Use a thick layer of coir and hand pack it down firmly. It will be messy at first, but it tends to "settle in" after a couple of weeks.

Reptibark is good for older/larger Testudo, but I think the pieces are too large for babies. Also, you can get it in bulk and much cheaper from a nursery or garden center than a pet store.

I don't like bought-in-a-bag soil from the store for several reasons: 1. There is no way to know what sort of composted material the soil is made of. Could be safe stuff or it could be oleander leaves and chemically treated grass clippings. No way to know. 2. Its messy. It turns to mud when wet. 3. Most store bought soils are meant to grow plants in, so they typically have lots of additives like perlite, guano and "wetting agents". Not good stuff for a tortoise to live on.

80 is okay as an ambient temp during the day, but your basking area needs to be 95-100 so the baby can warm up. I like a gradient from about 75 on the cool side to 95 under the heat lamp. In summer my ambient is sometimes higher than that, and sometimes cooler in winter. I like to let babies drop into the low 70s at night, but high 60s should also be fine.

I like to use calcium twice a week and vitamins once a week with a good weedy diet.

If your greens are drying up, then so is your little baby tortoise. The way to keep your greens from drying out is the same way to keep your tortoise and substrate from drying out: Use a closed chamber. Open topped tables and large open enclosures can work just fine for adult Testudo, but it is difficult to maintain correct conditions for babies with an open top in a typical heated or air conditioned house, as you are experiencing first hand.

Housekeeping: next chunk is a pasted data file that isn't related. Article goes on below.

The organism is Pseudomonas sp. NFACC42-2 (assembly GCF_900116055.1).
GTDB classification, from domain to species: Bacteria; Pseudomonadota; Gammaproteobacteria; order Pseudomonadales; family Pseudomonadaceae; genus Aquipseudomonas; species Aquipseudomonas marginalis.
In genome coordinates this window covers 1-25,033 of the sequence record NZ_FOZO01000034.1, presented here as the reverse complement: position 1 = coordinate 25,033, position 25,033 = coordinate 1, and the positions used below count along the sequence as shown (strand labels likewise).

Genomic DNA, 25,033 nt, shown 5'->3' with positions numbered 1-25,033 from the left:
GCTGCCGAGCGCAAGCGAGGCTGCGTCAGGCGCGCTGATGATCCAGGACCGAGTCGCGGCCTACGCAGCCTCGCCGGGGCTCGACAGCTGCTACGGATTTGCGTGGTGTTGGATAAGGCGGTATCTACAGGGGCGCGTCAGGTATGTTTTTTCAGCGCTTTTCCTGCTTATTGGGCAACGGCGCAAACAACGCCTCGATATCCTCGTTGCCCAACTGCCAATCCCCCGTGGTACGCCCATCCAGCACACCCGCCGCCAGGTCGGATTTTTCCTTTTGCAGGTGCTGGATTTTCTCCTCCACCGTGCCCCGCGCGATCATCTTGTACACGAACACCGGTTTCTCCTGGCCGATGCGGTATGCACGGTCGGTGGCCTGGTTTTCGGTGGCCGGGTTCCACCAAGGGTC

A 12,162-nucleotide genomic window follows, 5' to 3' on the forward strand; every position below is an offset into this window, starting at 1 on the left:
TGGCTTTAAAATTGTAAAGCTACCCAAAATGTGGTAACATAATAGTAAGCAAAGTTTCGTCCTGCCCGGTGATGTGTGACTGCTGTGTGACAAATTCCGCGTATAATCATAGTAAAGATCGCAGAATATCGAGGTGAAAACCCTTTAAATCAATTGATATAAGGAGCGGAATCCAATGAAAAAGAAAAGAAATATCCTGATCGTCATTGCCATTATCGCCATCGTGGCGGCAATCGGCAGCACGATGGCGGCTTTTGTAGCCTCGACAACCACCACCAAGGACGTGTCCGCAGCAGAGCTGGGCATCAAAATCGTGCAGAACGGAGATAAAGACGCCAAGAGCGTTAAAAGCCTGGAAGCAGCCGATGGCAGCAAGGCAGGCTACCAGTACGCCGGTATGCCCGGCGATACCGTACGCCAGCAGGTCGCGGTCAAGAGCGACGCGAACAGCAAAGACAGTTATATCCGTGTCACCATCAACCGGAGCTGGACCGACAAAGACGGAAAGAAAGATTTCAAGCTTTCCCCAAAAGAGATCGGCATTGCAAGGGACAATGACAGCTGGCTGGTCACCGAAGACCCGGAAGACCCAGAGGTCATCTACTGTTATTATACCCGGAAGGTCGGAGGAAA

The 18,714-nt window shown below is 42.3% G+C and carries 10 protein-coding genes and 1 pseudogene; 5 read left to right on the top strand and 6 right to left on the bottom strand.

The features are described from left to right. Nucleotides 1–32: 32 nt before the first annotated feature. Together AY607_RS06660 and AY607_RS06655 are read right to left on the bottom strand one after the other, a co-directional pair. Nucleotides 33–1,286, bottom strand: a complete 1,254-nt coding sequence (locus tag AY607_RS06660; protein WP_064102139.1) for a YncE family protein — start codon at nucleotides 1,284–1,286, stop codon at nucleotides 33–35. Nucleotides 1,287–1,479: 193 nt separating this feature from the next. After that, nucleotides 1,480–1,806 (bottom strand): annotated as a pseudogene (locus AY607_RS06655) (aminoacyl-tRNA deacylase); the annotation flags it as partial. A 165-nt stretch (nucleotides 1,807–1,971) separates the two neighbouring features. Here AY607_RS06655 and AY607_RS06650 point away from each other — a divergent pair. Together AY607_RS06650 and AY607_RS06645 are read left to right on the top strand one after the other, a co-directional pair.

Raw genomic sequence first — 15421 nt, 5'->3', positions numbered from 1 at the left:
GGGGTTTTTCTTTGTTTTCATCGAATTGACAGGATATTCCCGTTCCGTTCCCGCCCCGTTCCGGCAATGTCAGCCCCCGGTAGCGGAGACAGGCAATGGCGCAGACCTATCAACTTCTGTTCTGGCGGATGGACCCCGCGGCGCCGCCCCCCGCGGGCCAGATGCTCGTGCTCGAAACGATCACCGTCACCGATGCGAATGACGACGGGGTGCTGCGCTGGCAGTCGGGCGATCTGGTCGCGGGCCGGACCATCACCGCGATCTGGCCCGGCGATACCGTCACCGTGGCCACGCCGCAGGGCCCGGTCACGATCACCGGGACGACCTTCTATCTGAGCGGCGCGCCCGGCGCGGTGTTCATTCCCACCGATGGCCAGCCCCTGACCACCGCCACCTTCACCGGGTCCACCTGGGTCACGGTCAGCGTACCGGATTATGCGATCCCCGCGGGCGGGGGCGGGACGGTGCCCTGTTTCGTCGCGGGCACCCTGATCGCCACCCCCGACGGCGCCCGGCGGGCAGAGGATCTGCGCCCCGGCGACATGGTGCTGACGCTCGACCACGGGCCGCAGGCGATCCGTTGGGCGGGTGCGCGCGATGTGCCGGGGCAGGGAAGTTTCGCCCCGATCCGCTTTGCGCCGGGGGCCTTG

Read these for more explanation. The title says russians, but the care is similar for both.
https://tortoiseforum.org/threads/russian-tortoise-care-sheet.80698/
https://tortoiseforum.org/threads/beginner-mistakes.45180/
 

Avery.s

New Member
Joined
Nov 26, 2017
Messages
7
Location (City and/or State)
Toronto, Canada
Hello and welcome.

I can tell from your issues that you are using an open topped enclosure. Fir bark is a good substrate and it holds moisture very well, just as well as coir or soil, but no substrate will stay damp in a warm/hot open topped container. You have to keep wetting it. How much water and how often depends on many factors and can change with the seasons even in your own enclosure.